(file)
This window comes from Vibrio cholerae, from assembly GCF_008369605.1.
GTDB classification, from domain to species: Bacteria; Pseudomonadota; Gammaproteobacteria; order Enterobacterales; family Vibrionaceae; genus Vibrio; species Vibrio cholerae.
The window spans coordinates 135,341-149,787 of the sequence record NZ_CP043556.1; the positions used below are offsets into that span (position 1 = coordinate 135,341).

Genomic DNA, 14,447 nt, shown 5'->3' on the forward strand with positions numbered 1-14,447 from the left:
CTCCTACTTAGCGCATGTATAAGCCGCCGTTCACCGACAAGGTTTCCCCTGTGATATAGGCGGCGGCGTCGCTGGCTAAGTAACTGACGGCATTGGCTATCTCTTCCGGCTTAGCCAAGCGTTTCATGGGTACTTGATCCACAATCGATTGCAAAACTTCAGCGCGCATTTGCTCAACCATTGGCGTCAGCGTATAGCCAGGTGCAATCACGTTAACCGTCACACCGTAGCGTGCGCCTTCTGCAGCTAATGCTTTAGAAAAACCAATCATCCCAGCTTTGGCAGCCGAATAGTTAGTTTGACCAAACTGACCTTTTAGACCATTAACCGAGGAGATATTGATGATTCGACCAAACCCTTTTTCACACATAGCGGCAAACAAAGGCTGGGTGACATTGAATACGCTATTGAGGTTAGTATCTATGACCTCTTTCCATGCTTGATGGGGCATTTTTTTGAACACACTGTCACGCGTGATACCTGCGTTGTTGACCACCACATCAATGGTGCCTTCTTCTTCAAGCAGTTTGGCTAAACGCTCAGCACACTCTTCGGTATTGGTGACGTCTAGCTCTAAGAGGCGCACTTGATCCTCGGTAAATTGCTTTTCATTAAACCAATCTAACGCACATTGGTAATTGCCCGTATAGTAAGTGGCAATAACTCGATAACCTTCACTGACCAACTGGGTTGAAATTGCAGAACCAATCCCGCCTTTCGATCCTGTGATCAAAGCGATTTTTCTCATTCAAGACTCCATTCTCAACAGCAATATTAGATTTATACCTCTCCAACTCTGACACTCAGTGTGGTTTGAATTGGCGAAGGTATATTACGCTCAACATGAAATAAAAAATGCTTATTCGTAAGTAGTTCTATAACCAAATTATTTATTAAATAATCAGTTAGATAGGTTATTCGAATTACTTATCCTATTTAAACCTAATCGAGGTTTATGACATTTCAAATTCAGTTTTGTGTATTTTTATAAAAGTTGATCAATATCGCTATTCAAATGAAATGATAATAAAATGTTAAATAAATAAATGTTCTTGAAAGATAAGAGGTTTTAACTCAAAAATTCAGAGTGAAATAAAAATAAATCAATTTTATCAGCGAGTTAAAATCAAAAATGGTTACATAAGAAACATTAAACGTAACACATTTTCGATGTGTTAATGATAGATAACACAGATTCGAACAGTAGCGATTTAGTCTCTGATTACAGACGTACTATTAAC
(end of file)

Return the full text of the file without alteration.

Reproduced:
This window comes from Vibrio cholerae, from assembly GCF_008369605.1.
GTDB classification, from domain to species: Bacteria; Pseudomonadota; Gammaproteobacteria; order Enterobacterales; family Vibrionaceae; genus Vibrio; species Vibrio cholerae.
The window spans coordinates 135,341-149,787 of the sequence record NZ_CP043556.1; the positions used below are offsets into that span (position 1 = coordinate 135,341).

Genomic DNA, 14,447 nt, shown 5'->3' on the forward strand with positions numbered 1-14,447 from the left:
CTCCTACTTAGCGCATGTATAAGCCGCCGTTCACCGACAAGGTTTCCCCTGTGATATAGGCGGCGGCGTCGCTGGCTAAGTAACTGACGGCATTGGCTATCTCTTCCGGCTTAGCCAAGCGTTTCATGGGTACTTGATCCACAATCGATTGCAAAACTTCAGCGCGCATTTGCTCAACCATTGGCGTCAGCGTATAGCCAGGTGCAATCACGTTAACCGTCACACCGTAGCGTGCGCCTTCTGCAGCTAATGCTTTAGAAAAACCAATCATCCCAGCTTTGGCAGCCGAATAGTTAGTTTGACCAAACTGACCTTTTAGACCATTAACCGAGGAGATATTGATGATTCGACCAAACCCTTTTTCACACATAGCGGCAAACAAAGGCTGGGTGACATTGAATACGCTATTGAGGTTAGTATCTATGACCTCTTTCCATGCTTGATGGGGCATTTTTTTGAACACACTGTCACGCGTGATACCTGCGTTGTTGACCACCACATCAATGGTGCCTTCTTCTTCAAGCAGTTTGGCTAAACGCTCAGCACACTCTTCGGTATTGGTGACGTCTAGCTCTAAGAGGCGCACTTGATCCTCGGTAAATTGCTTTTCATTAAACCAATCTAACGCACATTGGTAATTGCCCGTATAGTAAGTGGCAATAACTCGATAACCTTCACTGACCAACTGGGTTGAAATTGCAGAACCAATCCCGCCTTTCGATCCTGTGATCAAAGCGATTTTTCTCATTCAAGACTCCATTCTCAACAGCAATATTAGATTTATACCTCTCCAACTCTGACACTCAGTGTGGTTTGAATTGGCGAAGGTATATTACGCTCAACATGAAATAAAAAATGCTTATTCGTAAGTAGTTCTATAACCAAATTATTTATTAAATAATCAGTTAGATAGGTTATTCGAATTACTTATCCTATTTAAACCTAATCGAGGTTTATGACATTTCAAATTCAGTTTTGTGTATTTTTATAAAAGTTGATCAATATCGCTATTCAAATGAAATGATAATAAAATGTTAAATAAATAAATGTTCTTGAAAGATAAGAGGTTTTAACTCAAAAATTCAGAGTGAAATAAAAATAAATCAATTTTATCAGCGAGTTAAAATCAAAAATGGTTACATAAGAAACATTAAACGTAACACATTTTCGATGTGTTAATGATAGATAACACAGATTCGAACAGTAGCGATTTAGTCTCTGATTACAGACGTACTATTAAC